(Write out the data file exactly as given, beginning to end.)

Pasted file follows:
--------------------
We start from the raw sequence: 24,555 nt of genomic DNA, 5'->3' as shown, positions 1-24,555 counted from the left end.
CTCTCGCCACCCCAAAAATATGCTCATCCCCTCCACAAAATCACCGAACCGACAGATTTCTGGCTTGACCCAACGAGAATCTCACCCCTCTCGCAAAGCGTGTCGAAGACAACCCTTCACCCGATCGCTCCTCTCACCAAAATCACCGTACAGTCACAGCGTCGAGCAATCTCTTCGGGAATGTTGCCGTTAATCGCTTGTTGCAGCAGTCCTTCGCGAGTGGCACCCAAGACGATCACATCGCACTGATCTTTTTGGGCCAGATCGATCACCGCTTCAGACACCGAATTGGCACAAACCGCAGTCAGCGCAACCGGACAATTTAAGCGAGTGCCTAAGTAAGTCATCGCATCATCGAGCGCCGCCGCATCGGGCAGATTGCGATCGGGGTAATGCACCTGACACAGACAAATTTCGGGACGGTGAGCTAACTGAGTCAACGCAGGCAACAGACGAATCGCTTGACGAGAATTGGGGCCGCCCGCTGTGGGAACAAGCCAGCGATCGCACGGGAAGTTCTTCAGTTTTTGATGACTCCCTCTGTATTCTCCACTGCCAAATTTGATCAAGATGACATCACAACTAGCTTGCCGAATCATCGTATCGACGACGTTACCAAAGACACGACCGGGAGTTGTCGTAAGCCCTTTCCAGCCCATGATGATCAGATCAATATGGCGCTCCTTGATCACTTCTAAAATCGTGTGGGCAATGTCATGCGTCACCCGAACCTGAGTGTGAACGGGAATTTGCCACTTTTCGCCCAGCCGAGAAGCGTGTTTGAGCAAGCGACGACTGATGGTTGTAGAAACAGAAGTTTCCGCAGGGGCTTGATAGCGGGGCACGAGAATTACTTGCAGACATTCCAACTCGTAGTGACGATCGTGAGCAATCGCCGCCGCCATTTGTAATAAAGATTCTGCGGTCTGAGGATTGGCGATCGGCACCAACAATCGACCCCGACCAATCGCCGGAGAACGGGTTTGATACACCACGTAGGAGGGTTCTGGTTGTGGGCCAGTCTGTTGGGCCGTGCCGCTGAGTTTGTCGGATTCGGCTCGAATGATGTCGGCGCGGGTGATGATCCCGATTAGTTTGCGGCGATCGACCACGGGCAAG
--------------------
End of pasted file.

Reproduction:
We start from the raw sequence: 24,555 nt of genomic DNA, 5'->3' as shown, positions 1-24,555 counted from the left end.
CTCTCGCCACCCCAAAAATATGCTCATCCCCTCCACAAAATCACCGAACCGACAGATTTCTGGCTTGACCCAACGAGAATCTCACCCCTCTCGCAAAGCGTGTCGAAGACAACCCTTCACCCGATCGCTCCTCTCACCAAAATCACCGTACAGTCACAGCGTCGAGCAATCTCTTCGGGAATGTTGCCGTTAATCGCTTGTTGCAGCAGTCCTTCGCGAGTGGCACCCAAGACGATCACATCGCACTGATCTTTTTGGGCCAGATCGATCACCGCTTCAGACACCGAATTGGCACAAACCGCAGTCAGCGCAACCGGACAATTTAAGCGAGTGCCTAAGTAAGTCATCGCATCATCGAGCGCCGCCGCATCGGGCAGATTGCGATCGGGGTAATGCACCTGACACAGACAAATTTCGGGACGGTGAGCTAACTGAGTCAACGCAGGCAACAGACGAATCGCTTGACGAGAATTGGGGCCGCCCGCTGTGGGAACAAGCCAGCGATCGCACGGGAAGTTCTTCAGTTTTTGATGACTCCCTCTGTATTCTCCACTGCCAAATTTGATCAAGATGACATCACAACTAGCTTGCCGAATCATCGTATCGACGACGTTACCAAAGACACGACCGGGAGTTGTCGTAAGCCCTTTCCAGCCCATGATGATCAGATCAATATGGCGCTCCTTGATCACTTCTAAAATCGTGTGGGCAATGTCATGCGTCACCCGAACCTGAGTGTGAACGGGAATTTGCCACTTTTCGCCCAGCCGAGAAGCGTGTTTGAGCAAGCGACGACTGATGGTTGTAGAAACAGAAGTTTCCGCAGGGGCTTGATAGCGGGGCACGAGAATTACTTGCAGACATTCCAACTCGTAGTGACGATCGTGAGCAATCGCCGCCGCCATTTGTAATAAAGATTCTGCGGTCTGAGGATTGGCGATCGGCACCAACAATCGACCCCGACCAATCGCCGGAGAACGGGTTTGATACACCACGTAGGAGGGTTCTGGTTGTGGGCCAGTCTGTTGGGCCGTGCCGCTGAGTTTGTCGGATTCGGCTCGAATGATGTCGGCGCGGGTGATGATCCCGATTAGTTTGCGGCGATCGACCACGGGCAAG